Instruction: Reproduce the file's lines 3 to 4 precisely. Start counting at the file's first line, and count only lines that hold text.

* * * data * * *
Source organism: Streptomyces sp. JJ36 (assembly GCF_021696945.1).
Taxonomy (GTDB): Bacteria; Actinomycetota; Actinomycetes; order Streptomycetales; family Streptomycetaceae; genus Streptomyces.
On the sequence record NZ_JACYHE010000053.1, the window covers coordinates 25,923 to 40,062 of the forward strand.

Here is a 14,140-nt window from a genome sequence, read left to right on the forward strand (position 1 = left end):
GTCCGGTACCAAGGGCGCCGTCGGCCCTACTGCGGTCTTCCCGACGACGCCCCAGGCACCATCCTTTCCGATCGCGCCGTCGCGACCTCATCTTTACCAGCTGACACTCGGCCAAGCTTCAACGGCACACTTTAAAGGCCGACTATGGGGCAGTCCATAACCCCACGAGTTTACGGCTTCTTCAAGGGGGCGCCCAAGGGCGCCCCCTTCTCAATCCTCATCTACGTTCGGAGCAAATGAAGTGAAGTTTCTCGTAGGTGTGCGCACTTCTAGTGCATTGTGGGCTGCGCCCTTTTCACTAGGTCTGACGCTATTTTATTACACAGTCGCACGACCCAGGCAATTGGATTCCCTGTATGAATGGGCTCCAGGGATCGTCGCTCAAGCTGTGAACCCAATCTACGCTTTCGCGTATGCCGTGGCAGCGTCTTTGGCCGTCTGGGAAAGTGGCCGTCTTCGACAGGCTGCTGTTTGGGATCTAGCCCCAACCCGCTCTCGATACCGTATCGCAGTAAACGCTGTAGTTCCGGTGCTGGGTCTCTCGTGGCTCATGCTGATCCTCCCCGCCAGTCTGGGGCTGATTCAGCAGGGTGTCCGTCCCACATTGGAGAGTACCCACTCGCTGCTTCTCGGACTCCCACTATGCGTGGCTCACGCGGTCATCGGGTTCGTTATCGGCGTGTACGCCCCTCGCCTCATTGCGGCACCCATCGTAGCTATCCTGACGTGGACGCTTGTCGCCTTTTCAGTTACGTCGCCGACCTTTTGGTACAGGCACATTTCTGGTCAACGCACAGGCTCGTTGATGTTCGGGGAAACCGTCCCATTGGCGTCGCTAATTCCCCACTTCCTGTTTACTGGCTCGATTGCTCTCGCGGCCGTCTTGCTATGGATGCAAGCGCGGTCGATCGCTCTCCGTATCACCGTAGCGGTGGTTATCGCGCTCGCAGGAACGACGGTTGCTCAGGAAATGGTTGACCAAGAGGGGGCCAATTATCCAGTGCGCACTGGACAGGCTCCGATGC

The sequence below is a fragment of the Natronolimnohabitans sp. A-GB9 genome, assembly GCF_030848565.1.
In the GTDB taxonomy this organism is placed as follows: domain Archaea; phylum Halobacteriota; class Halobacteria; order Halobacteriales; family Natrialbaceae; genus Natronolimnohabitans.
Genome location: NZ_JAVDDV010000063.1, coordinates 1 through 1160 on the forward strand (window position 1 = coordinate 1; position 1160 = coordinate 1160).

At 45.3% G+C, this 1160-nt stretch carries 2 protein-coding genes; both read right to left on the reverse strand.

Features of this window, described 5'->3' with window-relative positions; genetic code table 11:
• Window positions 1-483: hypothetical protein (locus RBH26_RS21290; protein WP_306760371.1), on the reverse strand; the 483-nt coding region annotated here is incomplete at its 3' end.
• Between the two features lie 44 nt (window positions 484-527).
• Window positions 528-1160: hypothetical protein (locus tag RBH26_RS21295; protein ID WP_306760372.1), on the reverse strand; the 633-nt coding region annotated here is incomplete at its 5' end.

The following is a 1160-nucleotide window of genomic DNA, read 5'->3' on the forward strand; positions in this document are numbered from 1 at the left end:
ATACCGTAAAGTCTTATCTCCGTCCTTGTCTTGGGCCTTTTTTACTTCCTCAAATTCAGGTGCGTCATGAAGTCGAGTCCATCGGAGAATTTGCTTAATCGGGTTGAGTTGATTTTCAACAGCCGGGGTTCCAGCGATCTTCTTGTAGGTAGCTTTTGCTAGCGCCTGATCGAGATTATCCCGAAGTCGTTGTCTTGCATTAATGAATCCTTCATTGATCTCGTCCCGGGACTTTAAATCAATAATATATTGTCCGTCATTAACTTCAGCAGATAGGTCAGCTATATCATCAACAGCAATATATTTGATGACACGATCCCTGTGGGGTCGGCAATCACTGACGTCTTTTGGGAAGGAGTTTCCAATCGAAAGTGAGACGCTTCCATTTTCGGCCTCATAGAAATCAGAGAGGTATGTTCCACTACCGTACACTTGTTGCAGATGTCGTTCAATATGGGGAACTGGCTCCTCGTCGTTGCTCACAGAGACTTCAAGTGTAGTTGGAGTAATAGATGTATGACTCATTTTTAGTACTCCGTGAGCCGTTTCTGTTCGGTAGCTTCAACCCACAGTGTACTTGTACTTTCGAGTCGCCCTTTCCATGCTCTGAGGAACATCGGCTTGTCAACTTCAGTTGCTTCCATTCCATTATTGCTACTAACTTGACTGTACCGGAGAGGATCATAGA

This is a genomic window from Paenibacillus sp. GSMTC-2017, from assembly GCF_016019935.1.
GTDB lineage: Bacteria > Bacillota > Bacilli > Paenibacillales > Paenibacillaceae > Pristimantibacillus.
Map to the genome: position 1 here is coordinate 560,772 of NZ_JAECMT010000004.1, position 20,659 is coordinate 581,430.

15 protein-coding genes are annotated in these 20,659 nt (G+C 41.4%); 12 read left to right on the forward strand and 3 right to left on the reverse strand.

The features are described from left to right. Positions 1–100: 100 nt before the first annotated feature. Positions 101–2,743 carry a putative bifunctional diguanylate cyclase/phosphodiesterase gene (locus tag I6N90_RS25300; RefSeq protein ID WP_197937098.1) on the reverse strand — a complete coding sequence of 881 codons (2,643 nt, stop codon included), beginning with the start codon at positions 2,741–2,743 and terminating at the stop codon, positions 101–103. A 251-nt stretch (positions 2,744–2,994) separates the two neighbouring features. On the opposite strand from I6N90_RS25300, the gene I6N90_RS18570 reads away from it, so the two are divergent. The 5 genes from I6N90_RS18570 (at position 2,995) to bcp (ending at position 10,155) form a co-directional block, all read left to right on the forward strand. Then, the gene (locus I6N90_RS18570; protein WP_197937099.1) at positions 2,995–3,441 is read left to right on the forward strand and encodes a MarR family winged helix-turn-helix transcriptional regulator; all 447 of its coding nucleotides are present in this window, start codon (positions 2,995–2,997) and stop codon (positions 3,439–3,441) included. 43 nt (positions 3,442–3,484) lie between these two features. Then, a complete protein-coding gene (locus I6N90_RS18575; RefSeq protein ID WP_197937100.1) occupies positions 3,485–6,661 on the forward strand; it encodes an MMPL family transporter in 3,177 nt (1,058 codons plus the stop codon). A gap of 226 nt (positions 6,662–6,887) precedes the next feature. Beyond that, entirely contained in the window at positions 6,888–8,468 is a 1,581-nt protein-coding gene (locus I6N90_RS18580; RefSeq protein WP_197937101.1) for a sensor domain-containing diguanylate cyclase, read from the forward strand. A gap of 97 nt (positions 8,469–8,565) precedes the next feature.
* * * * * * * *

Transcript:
On the sequence record NZ_JACYHE010000053.1, the window covers coordinates 25,923 to 40,062 of the forward strand.

Here is a 14,140-nt window from a genome sequence, read left to right on the forward strand (position 1 = left end):